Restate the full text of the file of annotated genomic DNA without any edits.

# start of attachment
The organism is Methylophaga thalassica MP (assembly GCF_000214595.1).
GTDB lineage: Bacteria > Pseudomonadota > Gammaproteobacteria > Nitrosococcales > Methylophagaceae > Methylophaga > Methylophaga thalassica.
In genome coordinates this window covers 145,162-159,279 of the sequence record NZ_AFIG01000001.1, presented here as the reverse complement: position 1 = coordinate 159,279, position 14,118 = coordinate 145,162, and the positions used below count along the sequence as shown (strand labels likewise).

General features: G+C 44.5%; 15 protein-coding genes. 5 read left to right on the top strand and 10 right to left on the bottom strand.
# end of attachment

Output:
The organism is Methylophaga thalassica MP (assembly GCF_000214595.1).
GTDB lineage: Bacteria > Pseudomonadota > Gammaproteobacteria > Nitrosococcales > Methylophagaceae > Methylophaga > Methylophaga thalassica.
In genome coordinates this window covers 145,162-159,279 of the sequence record NZ_AFIG01000001.1, presented here as the reverse complement: position 1 = coordinate 159,279, position 14,118 = coordinate 145,162, and the positions used below count along the sequence as shown (strand labels likewise).

General features: G+C 44.5%; 15 protein-coding genes. 5 read left to right on the top strand and 10 right to left on the bottom strand.